Saturday, August 11, 2018

Home Cooked Pet Food

Charlie, Jack and Marlene by the lake early in the morning!

Hi Everyone :)

I promised I would keep you all updated about how things are going with the pets and their new home cooked diet. This is a LONG post and chock-full of information. I don't expect all of my friends to get through the whole thing but anyone who may be interested in switching their pets to a home cooked diet might benefit from this post. If this subject isn't your cup of tea, that's okay! :) I'll be back to my usual blogging and visiting all of you friends very soon! :) xxx

In short: It's going really well!! 

#1: They LOVE it...I'm the best fur-mommy ever, just ask them! ;)

#2: We are weening Oscar the cat off his allergy meds a little at a time and so far, he's doing very well, no symptoms! Yahoo!

#3: Our nervous nelly of a husky, Marlene - her digestion has improved so much, we're so pleased about that.

#4: No mystery ingredients!! Though I feel like my hands smell of chicken liver and pork constantly gah! ;)

#5: I haven't spent any more money on ingredients than I have on kibble in the past. I expect that some months, depending on the prices, it will be more and some months it will be less. I just ordered a pressure canner and when the budget allows, we'll be buying lots of supplies to can when they are on sale! :) So exciting...

Research: I can't begin to tell you how many hours I spent researching home cooked, raw and kibble diets for dogs and cats. There is A LOT of information out there, but finding credible sources was a little more difficult. I suggest reading a book written by a holistic or even an enlightened veterinarian who isn't just trying to push the expensive kibble on you. There are many YouTube channels out there too from credible sources (like vets). But really...if you come across a person who has been feeding their pets a home cooked diet for YEARS...and the pets are healthy? That's a good enough source for me!

This blog post is divided into FIVE main parts:

Part One: Supplementation
Part Two: The Food
Part Three: The Amounts We Feed
Part Four: The Cost - our cost in our area of Canada
Part Five: The Recipes

I also have a section that lists all of my sources. So AWAY WE GO!!! :)

Little Marlene

Now's the time for this: 

*Disclaimer: I'm adding this paragraph because I've had some, let's say, rude, pushy, know-it-all stern advice given to me in the past regarding my pets and it's never appreciated so PUHLEEZE...any armchair "experts" out there who think they know better than me? You have the right to your opinion, but keep it to yourself okay? Thanks! But I am very open to all friendly advice, suggestions and comments! Please let me know what you do for your own pets if you like. We can all learn from each other!*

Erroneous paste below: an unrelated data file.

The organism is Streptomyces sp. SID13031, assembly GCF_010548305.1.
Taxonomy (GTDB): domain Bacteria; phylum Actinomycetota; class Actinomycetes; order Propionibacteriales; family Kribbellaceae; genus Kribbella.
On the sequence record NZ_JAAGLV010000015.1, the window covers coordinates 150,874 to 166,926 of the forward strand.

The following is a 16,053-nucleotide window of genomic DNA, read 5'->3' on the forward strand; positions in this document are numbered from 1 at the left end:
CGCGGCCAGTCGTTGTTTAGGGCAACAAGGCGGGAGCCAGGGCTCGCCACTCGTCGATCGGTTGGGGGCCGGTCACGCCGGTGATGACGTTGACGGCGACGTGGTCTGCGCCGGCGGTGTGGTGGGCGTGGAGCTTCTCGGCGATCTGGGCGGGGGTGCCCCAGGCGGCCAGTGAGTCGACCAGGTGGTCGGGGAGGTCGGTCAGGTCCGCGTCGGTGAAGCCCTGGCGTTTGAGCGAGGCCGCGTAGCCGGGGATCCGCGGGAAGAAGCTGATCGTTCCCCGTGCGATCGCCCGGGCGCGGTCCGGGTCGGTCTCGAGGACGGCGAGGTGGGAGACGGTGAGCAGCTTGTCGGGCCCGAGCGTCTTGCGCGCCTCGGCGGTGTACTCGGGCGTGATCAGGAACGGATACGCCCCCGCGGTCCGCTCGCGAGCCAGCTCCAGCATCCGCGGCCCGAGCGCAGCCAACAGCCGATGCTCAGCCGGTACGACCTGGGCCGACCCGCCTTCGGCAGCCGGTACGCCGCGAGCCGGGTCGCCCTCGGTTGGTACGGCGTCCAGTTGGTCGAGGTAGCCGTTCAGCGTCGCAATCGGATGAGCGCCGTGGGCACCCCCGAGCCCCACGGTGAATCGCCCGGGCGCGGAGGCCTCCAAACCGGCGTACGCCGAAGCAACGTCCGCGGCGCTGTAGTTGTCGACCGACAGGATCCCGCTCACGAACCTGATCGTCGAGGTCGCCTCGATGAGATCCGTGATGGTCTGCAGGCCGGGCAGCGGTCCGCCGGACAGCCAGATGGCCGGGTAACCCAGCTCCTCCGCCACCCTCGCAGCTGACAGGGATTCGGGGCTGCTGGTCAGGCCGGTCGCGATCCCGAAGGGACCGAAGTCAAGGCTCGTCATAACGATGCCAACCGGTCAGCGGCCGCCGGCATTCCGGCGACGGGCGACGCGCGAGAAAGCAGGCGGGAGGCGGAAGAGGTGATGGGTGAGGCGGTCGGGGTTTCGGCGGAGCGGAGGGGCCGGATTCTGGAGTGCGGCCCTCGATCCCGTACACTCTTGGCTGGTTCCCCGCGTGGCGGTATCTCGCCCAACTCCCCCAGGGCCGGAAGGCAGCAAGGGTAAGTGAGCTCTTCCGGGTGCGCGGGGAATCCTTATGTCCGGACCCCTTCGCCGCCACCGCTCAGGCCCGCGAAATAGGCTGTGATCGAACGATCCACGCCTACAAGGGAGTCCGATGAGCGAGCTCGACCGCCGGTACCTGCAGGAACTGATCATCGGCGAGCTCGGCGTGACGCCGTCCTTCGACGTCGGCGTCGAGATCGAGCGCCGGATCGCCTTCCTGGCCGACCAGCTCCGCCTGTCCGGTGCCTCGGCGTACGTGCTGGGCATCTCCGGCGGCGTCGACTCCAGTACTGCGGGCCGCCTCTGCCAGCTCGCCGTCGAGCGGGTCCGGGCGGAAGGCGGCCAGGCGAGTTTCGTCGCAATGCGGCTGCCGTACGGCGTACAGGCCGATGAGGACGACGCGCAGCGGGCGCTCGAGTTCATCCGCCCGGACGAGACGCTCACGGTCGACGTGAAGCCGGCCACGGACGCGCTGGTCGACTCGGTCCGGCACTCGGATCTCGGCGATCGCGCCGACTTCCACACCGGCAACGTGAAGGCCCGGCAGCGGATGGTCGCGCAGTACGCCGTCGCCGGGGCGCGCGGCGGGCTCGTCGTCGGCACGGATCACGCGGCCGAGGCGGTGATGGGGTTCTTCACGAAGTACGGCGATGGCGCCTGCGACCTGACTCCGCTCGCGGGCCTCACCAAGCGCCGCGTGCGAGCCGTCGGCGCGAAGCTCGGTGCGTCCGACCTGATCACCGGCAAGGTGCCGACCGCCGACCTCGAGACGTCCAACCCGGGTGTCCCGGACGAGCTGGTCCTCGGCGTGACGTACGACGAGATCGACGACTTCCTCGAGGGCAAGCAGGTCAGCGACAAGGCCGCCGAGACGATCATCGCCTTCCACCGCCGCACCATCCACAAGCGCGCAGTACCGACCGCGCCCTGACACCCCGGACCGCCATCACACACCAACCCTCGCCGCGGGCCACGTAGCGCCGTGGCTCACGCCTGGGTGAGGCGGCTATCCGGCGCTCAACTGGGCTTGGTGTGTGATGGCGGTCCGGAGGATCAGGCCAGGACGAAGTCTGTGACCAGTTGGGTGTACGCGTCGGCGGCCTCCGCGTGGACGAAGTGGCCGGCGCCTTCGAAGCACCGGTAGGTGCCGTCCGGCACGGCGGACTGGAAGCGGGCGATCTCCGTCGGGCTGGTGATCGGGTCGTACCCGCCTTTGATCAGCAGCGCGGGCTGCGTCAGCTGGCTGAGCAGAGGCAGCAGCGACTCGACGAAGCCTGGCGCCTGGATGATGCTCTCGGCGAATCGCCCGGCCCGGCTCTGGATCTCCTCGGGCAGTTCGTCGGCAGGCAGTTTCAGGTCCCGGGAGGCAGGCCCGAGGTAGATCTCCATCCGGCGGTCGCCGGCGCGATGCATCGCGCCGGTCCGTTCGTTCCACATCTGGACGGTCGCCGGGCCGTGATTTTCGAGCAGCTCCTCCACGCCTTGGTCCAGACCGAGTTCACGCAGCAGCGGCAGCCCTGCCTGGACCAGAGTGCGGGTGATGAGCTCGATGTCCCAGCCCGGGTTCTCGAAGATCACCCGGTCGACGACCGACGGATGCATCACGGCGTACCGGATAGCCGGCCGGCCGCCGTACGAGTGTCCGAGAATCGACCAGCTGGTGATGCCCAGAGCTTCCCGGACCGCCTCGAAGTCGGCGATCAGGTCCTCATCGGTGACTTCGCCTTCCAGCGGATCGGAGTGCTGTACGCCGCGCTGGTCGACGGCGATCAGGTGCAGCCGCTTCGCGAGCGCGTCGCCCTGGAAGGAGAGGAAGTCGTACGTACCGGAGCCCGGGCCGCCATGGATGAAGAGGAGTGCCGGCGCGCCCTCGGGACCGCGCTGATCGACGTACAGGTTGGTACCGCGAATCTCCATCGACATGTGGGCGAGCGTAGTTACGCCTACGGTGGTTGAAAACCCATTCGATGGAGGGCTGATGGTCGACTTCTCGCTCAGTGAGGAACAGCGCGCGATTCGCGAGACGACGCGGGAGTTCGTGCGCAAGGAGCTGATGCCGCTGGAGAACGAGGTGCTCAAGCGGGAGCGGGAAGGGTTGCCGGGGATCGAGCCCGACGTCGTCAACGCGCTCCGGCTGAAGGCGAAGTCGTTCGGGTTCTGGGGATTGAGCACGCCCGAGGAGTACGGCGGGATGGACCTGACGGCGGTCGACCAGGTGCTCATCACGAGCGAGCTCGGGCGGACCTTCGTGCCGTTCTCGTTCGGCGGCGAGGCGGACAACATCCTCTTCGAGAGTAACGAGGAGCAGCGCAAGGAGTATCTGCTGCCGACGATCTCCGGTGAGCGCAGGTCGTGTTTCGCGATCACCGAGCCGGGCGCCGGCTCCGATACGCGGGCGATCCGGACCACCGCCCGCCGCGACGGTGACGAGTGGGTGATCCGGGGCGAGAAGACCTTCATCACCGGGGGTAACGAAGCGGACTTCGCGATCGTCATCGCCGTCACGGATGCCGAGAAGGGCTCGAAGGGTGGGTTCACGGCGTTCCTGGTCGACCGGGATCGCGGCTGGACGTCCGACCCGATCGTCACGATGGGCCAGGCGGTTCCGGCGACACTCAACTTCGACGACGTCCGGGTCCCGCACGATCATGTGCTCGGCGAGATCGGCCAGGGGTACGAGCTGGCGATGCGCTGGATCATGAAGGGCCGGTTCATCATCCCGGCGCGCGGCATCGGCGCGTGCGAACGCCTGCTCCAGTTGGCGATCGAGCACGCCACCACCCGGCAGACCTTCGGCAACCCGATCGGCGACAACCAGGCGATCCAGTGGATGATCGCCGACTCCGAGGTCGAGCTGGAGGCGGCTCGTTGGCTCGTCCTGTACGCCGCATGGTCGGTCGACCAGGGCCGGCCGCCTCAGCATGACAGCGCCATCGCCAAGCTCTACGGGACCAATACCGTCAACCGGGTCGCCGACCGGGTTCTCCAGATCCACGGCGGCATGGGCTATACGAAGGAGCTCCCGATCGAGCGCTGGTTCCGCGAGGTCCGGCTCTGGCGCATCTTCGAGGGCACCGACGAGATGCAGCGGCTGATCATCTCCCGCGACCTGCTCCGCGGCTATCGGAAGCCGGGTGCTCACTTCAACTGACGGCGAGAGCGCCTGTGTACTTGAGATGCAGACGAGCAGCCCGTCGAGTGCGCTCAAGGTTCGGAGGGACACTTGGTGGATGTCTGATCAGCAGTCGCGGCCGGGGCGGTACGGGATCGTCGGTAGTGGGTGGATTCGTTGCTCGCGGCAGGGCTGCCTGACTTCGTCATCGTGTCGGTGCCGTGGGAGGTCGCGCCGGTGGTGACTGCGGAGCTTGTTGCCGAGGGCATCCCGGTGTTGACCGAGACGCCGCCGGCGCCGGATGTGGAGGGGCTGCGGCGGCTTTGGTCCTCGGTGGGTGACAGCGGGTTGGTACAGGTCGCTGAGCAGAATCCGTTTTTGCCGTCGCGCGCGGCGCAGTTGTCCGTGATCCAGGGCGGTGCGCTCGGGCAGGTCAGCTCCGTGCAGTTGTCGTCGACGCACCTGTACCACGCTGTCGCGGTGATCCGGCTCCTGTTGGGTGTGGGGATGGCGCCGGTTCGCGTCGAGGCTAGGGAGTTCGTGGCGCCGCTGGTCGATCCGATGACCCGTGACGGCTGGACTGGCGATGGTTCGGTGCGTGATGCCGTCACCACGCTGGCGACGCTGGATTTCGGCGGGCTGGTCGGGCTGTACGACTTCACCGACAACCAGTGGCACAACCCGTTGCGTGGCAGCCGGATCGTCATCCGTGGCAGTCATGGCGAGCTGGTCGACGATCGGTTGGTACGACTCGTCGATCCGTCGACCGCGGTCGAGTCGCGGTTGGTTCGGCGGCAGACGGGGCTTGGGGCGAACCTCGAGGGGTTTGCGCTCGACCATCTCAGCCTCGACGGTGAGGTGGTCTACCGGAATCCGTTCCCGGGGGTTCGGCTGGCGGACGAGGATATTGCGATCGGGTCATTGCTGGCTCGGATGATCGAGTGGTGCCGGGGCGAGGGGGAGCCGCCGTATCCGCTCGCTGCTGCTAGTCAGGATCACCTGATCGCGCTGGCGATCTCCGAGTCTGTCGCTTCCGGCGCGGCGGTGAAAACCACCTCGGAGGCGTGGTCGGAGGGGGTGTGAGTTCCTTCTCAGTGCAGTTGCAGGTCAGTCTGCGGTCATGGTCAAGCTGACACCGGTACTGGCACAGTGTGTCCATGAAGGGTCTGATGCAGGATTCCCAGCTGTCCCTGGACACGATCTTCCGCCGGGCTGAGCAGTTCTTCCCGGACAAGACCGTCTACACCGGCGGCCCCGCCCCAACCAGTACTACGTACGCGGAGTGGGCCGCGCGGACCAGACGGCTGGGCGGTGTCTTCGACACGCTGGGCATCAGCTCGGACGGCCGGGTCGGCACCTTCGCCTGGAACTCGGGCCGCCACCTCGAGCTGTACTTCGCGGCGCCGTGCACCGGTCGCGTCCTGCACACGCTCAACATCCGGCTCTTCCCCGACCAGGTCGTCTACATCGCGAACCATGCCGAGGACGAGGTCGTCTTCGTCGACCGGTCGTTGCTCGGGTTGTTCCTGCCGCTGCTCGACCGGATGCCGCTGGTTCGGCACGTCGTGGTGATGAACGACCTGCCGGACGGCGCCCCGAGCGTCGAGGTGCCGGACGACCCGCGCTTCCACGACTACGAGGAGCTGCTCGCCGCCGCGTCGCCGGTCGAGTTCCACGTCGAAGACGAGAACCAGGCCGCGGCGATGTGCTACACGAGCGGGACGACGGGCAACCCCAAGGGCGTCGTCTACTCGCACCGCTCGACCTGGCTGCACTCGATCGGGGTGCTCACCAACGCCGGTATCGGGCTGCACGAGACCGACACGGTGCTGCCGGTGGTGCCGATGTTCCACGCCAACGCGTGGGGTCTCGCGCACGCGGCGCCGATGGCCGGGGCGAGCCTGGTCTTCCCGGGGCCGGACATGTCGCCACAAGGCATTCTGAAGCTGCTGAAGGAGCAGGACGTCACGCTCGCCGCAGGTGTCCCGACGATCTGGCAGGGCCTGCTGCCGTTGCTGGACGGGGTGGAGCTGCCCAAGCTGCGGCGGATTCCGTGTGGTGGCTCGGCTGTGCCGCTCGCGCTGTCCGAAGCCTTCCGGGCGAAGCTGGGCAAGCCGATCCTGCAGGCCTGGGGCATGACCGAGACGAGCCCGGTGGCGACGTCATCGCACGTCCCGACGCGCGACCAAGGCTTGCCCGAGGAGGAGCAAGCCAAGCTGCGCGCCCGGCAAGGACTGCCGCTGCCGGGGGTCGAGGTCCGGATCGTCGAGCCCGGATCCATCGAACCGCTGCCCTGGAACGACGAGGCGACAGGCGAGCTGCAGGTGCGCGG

Part One: Supplementation

Calcium: Our pets need calcium and they may not get enough in a home cooked diet so supplementation is necessary to balance the phosphorus and keep them in good health (strong bones and teeth, primary body functions such as blood coagulation, muscle contraction, and nerve function...). Because our pets don't eat bones, we have opted for egg shells. Dried and ground up egg shells provide them with a good level of calcium. We never run out of egg shells!

Multi-vitamin: We're none of us perfect...so just to make sure they get all of the vitamins, minerals and amino acids they need, we give them a kelp multi-vitamin powder supplement. It's not too expensive and for us, it's more like insurance to make sure they are healthy. 


Glucosamine: This isn't vital for their diets, but I wanted to mention it. Marlene and Jack are getting older so we give them a glucosamine supplement daily. We've really seen a big difference in Marlene's legs...remember Bambi? Marlene was doing that, my gosh, her legs would just give out on her...and she had a lot of trouble just a month ago climbing the stairs, now she bounces off them like she's wearing springs on her paws! This stuff really works well. For Jack, it's prevention considering the weirdness that happened to him over the winter...still shaking my head over that one. If you need to kill time, I wrote about that in three posts (Post 1, Post 2, Post 3).

Pro-Biotic Powder: Just for Marlene because of her poor digestion - we've been supplementing her diet with this for years...maybe one day we can cut it out completely. The other dogs get some homemade yogurt each day but Marlene needs a little boost.

Cranberry: Our poor Marlene came to us with a host of problems. She had crystals in her bladder which led to frequent urinary tract infections. Since we've been giving her a cranberry pill daily, she's had no issues. I also did research on what foods could make her condition worse, and the only thing I came up with was that too much spinach could exacerbate the crystal problem, so we just won't use that in their food.

A note: Marlene was prescribed the Royal Canine Urinary Formula Kibble. This quote is from the Royal Canine website: "Increased sodium chloride content encourages consumption of water"...in this kibble. Eegad.

Coconut Oil: We all know the benefits of coconut oil for us humans and I wanted to make sure it was okay for the pets too. I read an article by the American Kennel Club that stated the many benefits of coconut oil for dogs...they had me at "eliminates doggy odour" lol...but it's also very good for the coat and the skin. I found the same information out there for cats, and a bonus is that it helps with hairballs. The only downside is that if you feed them too much, it could result in diarrhea. So, we don't overdo it.

Part Two: The Food

Meat

This is the first time I've ever fed cats a home cooked diet. From all of my research, I came to the decision that the cats need 90-95% of their diet to be meat, so that's what I'm following.